• These results came in from a Twitter poll, is that right? I would suggest a “generational thing” exists there as well. Even though I tweet, I’m 40 years old and pastor a small SBC church, putting me outside the target demographic that Twitter appeals to. My mother would love to worship regularly with a banjo, mandolin, fiddle and maybe a doghouse bass. But she is 75 years and has never owned a computer. For the sake of other readers (no doubt Thom know quite well) the responses of 20 – 30 somethings in a storefront church plant will respond quite differently than a middle aged to elderly congregation that still meets in a 150 brick building.

  • Do you think that the person who didn’t like cowbells is an Ole Miss fan? I’m sorry, I couldn’t resist.

    • I think it is a reference to an old Saturday Night Live skit where a studio recording session is interrupted constantly with the producer saying, “More cowbell.” But you could be right also. Still too funny either way.

    • Thom Rainer says on

      You two Davids are more informed than I.

  • Ah, organ. More often than not, a bagpipe with keys.

    • Thom Rainer says on

      I think I know your vote, Jon.

    • Dave Brown says on

      There’s a big distinction between a Hammond B3 under the fingers of a skilled gospel musician vs. other types of digital organs under the fingers of lesser skilled individuals (think “Hit it, Pearl!” from Saturday Night Live’s “Church Chat”).

      I see the harmonium making big inroads in the music (Gungor, Rend Collective) that my teenage daughters are listening to. I would not turn down a “bagpipe with keys” if the player has chops.

  • Brett Clayton says on

    I really believe it all depends on where and when you grew up and what genre of music you listened to growing up. I grew up in a National Baptist Church or what some people call a “Black Church” and all the top three of those least favorite instrument were we used. I still love those instruments and when I think of having “church” I think of those instruments even though I am a Independent Fundamental Baptist now. Long live organ, drums, and tambourines lol. You add the bass and i am satisfied. Great article. I appreciate all of your blogs.

    • I’m the one who just wrote about disliking drums, but I have to say that I went to 2 Black churches, and the drummers REALLY knew what they were doing, and their drumming fit the hymns perfectly.

      • Linda Greenwood says on

        That’s the key—knowing HOW to play properly

      • My own objection to drums stems from the fact they are too loud! Often the drummer is recruited from a band that is into Rock&Roll or sees himself playing for a Rave, rather than a church service.

        Drums easily can blast out 130 db, which is the pain threshold for most people. When drums are introduced, the rest of the “Praise Band” cannot be heard, unless the sound board technician pushes the sliders up to amplify the rest of the group to match the drums. He will tell you he is trying to “Balance” the instruments and vocals. The result is that the overall amplification results in 100 to 140 db and is very unpleasant to listen to. Furthermore, the congregation is supposed to enthusiastically sing along with this cacophony! Yea, like try singing while standing near a 747’s engine at full RPM!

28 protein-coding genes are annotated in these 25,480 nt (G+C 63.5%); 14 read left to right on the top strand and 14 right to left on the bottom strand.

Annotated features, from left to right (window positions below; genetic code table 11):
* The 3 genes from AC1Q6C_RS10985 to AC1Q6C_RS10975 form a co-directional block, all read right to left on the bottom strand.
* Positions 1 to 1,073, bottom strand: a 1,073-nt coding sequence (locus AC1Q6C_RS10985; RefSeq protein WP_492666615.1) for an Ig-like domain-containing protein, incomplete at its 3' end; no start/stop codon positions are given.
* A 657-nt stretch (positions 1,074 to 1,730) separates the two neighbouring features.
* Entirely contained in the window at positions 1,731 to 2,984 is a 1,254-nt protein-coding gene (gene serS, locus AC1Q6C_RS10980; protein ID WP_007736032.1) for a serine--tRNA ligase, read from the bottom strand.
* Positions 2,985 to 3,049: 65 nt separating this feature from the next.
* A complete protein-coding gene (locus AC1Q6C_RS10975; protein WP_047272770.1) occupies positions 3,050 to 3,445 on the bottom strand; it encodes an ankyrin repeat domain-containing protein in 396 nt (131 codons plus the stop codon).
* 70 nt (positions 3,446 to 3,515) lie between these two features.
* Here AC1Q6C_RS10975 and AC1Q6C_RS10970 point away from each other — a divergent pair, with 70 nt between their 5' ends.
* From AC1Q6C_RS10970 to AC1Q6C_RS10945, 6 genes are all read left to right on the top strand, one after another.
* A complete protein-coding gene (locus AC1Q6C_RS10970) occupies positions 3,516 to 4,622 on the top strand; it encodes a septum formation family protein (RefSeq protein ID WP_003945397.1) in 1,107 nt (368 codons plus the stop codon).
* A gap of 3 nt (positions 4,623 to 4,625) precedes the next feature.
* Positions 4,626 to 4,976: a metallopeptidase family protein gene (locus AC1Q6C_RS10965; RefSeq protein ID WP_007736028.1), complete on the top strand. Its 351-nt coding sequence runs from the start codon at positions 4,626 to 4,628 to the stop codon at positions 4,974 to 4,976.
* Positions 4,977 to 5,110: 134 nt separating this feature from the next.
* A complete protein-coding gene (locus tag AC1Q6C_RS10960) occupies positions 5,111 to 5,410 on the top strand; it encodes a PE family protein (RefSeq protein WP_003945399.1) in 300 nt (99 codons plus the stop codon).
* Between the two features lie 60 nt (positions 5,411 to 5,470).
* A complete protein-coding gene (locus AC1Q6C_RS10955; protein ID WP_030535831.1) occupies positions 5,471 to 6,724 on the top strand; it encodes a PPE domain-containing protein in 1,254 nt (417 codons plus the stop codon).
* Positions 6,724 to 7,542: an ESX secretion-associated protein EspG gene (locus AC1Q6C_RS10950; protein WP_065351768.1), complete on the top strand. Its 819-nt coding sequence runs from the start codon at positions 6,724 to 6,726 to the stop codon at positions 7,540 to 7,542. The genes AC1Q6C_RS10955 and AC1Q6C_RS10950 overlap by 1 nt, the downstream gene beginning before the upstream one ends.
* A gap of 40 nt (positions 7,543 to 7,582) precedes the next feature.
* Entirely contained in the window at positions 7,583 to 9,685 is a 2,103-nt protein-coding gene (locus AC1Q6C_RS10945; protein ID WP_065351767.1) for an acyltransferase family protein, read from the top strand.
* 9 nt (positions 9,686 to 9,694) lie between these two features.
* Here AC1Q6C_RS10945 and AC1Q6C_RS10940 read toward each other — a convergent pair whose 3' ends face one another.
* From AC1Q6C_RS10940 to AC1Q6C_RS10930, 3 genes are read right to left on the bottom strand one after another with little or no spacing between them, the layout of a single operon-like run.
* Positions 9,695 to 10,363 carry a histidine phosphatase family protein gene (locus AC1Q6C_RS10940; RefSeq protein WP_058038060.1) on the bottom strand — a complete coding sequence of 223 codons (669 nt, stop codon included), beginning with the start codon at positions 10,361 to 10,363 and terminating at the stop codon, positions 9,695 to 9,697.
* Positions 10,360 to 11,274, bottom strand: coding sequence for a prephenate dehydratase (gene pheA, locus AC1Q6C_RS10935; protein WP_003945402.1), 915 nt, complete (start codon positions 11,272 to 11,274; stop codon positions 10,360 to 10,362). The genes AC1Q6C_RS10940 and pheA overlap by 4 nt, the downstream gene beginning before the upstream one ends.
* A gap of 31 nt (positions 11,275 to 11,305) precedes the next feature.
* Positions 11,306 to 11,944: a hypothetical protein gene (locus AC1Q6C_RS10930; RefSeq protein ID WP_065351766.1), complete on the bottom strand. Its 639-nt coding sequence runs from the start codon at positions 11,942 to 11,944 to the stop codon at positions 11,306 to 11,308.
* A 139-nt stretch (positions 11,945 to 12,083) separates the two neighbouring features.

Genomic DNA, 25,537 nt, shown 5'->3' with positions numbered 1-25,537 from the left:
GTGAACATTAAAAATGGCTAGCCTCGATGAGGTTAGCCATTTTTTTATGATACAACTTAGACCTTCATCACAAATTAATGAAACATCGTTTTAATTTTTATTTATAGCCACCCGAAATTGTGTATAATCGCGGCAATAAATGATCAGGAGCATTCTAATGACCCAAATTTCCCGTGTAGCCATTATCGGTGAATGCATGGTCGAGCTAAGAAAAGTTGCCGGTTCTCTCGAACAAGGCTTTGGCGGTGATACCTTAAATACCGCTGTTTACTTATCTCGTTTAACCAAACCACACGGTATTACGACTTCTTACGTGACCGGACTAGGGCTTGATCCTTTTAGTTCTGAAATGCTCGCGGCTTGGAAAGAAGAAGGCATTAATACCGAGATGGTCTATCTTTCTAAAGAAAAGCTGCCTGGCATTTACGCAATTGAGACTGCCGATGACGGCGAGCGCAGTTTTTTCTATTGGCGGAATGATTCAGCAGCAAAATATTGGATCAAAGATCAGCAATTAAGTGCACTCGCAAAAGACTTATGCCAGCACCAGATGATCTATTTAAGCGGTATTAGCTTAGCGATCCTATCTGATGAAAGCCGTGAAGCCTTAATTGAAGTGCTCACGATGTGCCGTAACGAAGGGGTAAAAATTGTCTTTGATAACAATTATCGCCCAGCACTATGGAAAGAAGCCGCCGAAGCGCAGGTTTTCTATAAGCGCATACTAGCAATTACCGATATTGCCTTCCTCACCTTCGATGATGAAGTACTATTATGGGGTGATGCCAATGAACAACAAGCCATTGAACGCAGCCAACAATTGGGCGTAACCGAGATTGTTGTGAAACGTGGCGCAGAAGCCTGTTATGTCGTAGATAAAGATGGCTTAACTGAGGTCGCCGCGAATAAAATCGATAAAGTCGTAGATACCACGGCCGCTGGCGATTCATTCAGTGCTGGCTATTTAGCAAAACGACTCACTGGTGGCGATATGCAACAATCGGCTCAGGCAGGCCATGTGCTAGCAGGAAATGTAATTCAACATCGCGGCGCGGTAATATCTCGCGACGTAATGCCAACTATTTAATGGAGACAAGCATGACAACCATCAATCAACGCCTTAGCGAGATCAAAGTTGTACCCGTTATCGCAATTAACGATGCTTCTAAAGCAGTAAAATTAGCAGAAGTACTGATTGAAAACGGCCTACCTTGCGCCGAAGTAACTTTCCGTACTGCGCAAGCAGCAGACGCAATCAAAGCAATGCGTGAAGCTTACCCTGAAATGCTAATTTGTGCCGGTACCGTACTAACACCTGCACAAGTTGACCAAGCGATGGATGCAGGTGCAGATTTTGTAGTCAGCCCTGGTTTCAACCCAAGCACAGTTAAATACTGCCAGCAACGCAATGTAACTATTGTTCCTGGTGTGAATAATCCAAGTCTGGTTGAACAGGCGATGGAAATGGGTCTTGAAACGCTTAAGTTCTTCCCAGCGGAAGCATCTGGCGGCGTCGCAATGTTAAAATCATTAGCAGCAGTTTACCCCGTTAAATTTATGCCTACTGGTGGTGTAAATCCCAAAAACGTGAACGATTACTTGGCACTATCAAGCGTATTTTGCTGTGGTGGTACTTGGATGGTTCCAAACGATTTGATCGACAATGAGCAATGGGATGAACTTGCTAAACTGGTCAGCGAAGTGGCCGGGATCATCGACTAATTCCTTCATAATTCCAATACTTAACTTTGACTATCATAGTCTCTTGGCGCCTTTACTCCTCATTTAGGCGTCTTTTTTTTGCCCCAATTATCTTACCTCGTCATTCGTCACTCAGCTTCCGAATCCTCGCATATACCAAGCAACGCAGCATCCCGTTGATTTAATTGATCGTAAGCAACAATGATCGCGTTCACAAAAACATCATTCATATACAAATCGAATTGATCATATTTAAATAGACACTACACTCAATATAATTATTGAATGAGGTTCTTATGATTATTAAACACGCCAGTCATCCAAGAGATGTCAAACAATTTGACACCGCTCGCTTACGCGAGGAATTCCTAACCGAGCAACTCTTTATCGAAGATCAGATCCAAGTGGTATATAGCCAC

Okay, okay, some churches put screens around the drums. But then they hang a microphone over them so they can be….. ahem…”balanced” against the rest of the group. Alas! we are back to the pain threshold before you know it.
        Here is a guide I have developed after years of working with and leading Praise Bands.
        60 db. This is the level of normal conversation between two people and is good for those “quiet times” during worship.
        80 db. A good target for most music and a full worship level promoting congregational singing.
        90 db. Loud! only use this level for special music, soloists and loud praise music. This is the level of a full orchestra playing loudly. There is really no need to go beyond this level.
        100 db. Don’t allow it! NEVER exceed it! Muffle the drummer and do NOT amplify him. Don’t push the slider up for a musician who complains he can’t hear himself, pull all the rest of the band’s sliders down until he is satisfied or they all complain!

        Buy a db meter at Radio Shack and measure what your band is doing. This will give you enough factual data to end a lot of arguments!

        I like drums, really, but they introduce a big problem for any band and church music leader, unless they are properly muted.

      • Ann Hunter says on

        Give me a Salvation Army band any day

      • Use a good electronic set. Very versatile. You can get a classic drum sound, Latin drums, and the volume can be controlled by the house sound man.

    • Thom Rainer says on

      Thanks, Brett and Kathie!

    • How can you be IFB and like drums…JK!

      • Brett Clayton says on

        I mentioned how I grew up. And if you talk to most people they think the way they grew up is the best just lime in sports.

    • Charles Hines says on

      A skilfully played jazz /swing style electronic organ made a lot of difference in the early days of charismatic renewal in the 1960s here in UK, also the piano with the organ.
      I recall some of the ‘glory people’ songs .’The rain is over the winter is gone the time of the singing of the birds is come …’ I also recall ‘Walk ,walk in the Light .Let us love one another till the saviour we shall meet…walk … ‘ from the Apostolic Black community in UK.
      Banjos ,tambourines , and guitars were part of the culture . Also cymbals. We miss the ‘skiffle ‘ influences…

  • More cowbell!